Ancient Redwoods thrive along the Big Sur Coast
Redwood, also known as Coast Redwood (Sequoia sempervirens), grows in a very narrow strip along the coast of California from the extreme southwestern corner of Oregon to 150 miles south of San Francisco in the Soda Springs drainage of Big Sur. This area is about 500 miles long and rarely more than 20 or 30 miles wide in a region of frequent thick -summer fog, moderate year-round temperature, and considerable winter rainfall. Redwood does not grow naturally beyond the belt affected by this combination.
Redwood is a rapidly growing tree, and some individual trees have been measured at more than 360 feet in height, making it the tallest measured tree species on the earth. In favorable situations, trees 20 years old may average 50 feet in height and 8 inches in diameter. Average mature trees are from 200 to 240 feet high with diameters of 10 to 15 feet at 4 feet 8 inches above the ground.
Exceptional individuals sometimes reach a height of 350 feet, a diameter of over 20 feet, and an age of approximately 2000 years.
Redwood leaves are green, flat, and sharp-pointed. The brown cones are egg-shaped and only one-half inch in diameter. Their seeds average about 123,000 to a pound. The soft, reddish-brown bark, six to twelve inches thick, is one of the Coast redwood's most distinguishing characteristic and, together with the wood, names the species.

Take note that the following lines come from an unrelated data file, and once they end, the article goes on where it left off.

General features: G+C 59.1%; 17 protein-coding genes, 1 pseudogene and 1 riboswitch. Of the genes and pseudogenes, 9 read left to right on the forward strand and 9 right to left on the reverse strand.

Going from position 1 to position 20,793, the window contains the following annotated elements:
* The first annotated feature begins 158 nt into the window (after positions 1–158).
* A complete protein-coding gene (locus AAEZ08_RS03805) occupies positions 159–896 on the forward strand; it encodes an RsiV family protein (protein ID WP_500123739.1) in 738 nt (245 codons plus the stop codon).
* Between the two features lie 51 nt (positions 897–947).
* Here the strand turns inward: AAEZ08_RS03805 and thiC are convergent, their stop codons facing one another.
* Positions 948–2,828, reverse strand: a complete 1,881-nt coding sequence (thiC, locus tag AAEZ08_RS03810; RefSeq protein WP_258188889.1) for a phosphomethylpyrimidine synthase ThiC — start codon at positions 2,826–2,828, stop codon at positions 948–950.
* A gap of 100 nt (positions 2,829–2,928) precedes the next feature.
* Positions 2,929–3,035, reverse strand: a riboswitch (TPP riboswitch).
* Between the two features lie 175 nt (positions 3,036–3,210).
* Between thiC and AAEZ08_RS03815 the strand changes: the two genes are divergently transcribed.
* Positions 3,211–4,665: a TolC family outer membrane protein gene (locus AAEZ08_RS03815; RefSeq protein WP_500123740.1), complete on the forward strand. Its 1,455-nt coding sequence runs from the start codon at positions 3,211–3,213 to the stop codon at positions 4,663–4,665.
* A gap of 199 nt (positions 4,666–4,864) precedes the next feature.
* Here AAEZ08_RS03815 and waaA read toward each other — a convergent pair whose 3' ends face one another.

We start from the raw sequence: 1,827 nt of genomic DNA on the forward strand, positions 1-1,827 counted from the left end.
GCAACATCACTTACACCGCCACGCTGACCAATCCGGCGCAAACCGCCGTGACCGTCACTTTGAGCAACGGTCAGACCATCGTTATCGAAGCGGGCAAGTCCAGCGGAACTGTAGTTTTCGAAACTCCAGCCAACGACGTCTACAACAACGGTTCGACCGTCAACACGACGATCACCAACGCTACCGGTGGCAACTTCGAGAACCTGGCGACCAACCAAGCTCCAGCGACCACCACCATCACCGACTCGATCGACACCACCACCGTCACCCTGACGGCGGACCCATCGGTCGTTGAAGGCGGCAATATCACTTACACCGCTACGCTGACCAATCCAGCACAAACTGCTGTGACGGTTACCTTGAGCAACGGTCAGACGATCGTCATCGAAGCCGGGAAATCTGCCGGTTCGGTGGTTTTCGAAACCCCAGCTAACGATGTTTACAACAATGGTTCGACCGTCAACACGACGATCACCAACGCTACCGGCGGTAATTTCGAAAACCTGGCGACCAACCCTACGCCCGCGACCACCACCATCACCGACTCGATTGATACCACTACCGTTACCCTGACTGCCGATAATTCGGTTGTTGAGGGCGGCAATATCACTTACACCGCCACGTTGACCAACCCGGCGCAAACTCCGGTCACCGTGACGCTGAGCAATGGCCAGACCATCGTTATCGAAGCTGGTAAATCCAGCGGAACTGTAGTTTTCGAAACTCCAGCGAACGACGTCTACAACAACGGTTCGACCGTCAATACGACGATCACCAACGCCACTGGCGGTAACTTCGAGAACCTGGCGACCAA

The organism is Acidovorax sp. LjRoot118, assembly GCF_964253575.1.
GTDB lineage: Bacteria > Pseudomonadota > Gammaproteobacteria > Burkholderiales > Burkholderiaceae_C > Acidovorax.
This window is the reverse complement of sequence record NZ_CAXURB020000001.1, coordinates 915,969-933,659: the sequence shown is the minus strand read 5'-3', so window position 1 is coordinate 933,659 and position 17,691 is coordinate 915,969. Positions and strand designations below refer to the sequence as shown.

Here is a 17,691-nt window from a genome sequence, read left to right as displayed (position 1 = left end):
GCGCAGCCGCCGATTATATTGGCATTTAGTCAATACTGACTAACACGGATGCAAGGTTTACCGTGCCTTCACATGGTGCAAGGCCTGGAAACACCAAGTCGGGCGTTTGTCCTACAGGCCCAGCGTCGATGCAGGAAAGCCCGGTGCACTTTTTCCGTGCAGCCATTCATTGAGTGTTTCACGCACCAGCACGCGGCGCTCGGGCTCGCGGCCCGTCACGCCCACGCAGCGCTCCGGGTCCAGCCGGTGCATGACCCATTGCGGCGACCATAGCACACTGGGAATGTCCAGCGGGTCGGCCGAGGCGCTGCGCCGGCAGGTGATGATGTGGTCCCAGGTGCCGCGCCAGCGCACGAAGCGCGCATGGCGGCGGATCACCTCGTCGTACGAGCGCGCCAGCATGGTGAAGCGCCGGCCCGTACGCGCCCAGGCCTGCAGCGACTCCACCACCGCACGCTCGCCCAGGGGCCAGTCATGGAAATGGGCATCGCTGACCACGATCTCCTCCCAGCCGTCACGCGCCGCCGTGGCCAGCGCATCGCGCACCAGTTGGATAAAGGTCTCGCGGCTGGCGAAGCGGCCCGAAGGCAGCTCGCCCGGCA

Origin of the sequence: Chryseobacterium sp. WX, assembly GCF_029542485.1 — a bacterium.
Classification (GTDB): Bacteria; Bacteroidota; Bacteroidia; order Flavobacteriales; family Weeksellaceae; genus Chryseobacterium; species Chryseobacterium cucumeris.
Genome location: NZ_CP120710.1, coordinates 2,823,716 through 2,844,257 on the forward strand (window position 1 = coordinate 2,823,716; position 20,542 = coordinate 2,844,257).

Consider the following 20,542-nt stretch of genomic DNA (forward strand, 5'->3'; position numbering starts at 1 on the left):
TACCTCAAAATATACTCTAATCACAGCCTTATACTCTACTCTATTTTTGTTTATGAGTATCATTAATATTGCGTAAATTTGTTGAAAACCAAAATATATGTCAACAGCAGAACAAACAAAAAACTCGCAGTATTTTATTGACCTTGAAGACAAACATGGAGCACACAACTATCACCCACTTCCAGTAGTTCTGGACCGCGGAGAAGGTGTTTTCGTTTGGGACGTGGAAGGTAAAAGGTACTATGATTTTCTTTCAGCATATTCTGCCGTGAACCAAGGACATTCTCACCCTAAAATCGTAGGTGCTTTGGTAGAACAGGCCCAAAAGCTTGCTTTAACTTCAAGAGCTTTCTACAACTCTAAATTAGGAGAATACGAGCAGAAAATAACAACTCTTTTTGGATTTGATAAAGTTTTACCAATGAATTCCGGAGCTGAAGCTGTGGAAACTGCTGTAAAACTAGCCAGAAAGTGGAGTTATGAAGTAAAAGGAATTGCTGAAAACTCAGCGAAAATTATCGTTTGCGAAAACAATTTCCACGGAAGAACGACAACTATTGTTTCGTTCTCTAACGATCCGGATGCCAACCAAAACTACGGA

On older trees the bark has a grayish tinge, and is deeply furrowed, giving the trees a fluted appearance.Although the thick bark of older trees is relatively fire resistant, repeated fires can damage these trees considerably. The large hollows or "goose-pens" frequently found in the base of large trees give evidence of this fact.
Fire also either seriously injures the young growth or kills it outright. However, redwood is exceptionally free from fungus diseases, and there are no insects which materially harm it. Human demand for lumber is responsible for most of the destruction of first growth Coast Redwood forests. Adjacent to the softball field at Pfeiffer-Big Sur State Park is one of Big Sur's largest redwood trees. The size of this ancient tree, known locally as the "Pioneer Tree," is deceiving - due to lightning strikes, this majestic specimen's top has been severed.
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